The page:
FIGS. 7 and 8 illustrate instruments which can be used to emplace suture collet 10 in the body and insert pin 14 into ring 12 to clamp suture in place in the manner discussed above. A cartridge 80 which carries ring 12 and pin 14 is shown in FIG. 7. Cartridge 80 includes a hollow sleeve 82 the distal end of which is provided with a pair of axial slots 130, 132 to define a pair of resilient arms 134, 136 which form a clamp 88 to hold suture collet ring 12 in place therebetween. Arms 134, 136 are curved to conform to the shape of suture collet ring 12, and interior lips 90 on arms 134, 136 snap fit (due to the resiliency of arms 134, 136) within a circular groove 92 in ring 12 (groove 92 is not shown in FIGS. 1-6A and may be omitted).
Sleeve 82 has a generally cylindrical exterior surface, but includes a reduced diameter waist proximally of the proximal ends of slots 130, 132 for purposes to be described. The outer diameter of arms 134, 136 is enlarged relative to that of the remainder of sleeve 82, such that a shoulder 95 is defined, also for purposes to be discussed. As shown in FIG. 8, an axial passage 94 extends through sleeve 82. Pin 14 is supported within passage 94 by an interference fit with the walls of passage 94 to maintain pin 14 axially spaced from ring 12 until it is to be inserted into ring 12.
Cartridge 80 also includes a plunger 84 which is slidable within and is approximately the same diameter as passage 94. The proximal end of plunger 84 protrudes from the proximal end 82a of sleeve 82. The distal end 85 of plunger 84 is cone shaped and engages pin proximal end 14a. The cone shaped distal end 85 acts to center the drive load applied by plunger 84 on pin 14, and, if pin 14 includes opening 49, the cone shaped distal end is received in the opening.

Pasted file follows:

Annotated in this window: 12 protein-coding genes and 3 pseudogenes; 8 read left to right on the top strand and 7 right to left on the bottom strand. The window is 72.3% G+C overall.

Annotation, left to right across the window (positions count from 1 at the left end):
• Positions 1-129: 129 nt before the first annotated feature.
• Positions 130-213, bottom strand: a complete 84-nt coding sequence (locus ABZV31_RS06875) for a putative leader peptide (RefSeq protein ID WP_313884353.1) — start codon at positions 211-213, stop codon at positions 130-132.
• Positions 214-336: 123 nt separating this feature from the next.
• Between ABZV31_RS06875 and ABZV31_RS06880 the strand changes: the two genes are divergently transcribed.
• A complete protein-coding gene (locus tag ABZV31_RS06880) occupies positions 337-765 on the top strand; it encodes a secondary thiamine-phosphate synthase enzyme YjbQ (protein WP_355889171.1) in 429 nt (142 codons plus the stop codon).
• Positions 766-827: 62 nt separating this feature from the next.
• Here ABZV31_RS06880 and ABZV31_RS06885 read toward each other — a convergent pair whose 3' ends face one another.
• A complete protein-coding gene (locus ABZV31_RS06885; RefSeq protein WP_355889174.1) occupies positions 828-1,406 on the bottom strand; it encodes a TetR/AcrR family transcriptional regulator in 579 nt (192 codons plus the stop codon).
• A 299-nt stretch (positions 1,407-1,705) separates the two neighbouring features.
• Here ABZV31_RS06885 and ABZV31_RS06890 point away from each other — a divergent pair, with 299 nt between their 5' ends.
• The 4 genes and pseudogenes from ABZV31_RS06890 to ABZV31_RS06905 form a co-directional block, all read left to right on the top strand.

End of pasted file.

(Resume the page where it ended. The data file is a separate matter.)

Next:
A suture threader which includes a collar 86 slidable over an outer tube 114 of a delivery system 110 is used to thread suture through ring 12 during operation. Collar 86 is connected to the proximal ends of a pair of suture threader wires 98, 100 which respectively pass through slots 130, 132 and into passage 94. With collar 86 held in the position shown in FIG. 7 by an interference fit over clamp 88, the free ends of wires 98, 100 pass through bore 16 of suture collet ring 12 and terminate in a pair of threading loops 102, 104, respectively.
Referring in particular to FIG. 8, delivery system 110 is used to convey cartridge 80 (pre-loaded with ring 12 and pin 14) to the surgical site. Delivery system 110 includes a hollow grasper 112 coaxially disposed within a slidable outer tube 114. Grasper 112 has a pair of flexible arms 120, 122 the distal ends 124, 126 of which are configured to fit within narrow waste 128 of sleeve 82. An actuator 116 is slidable within grasper 112 to engage and actuate cartridge plunger 84.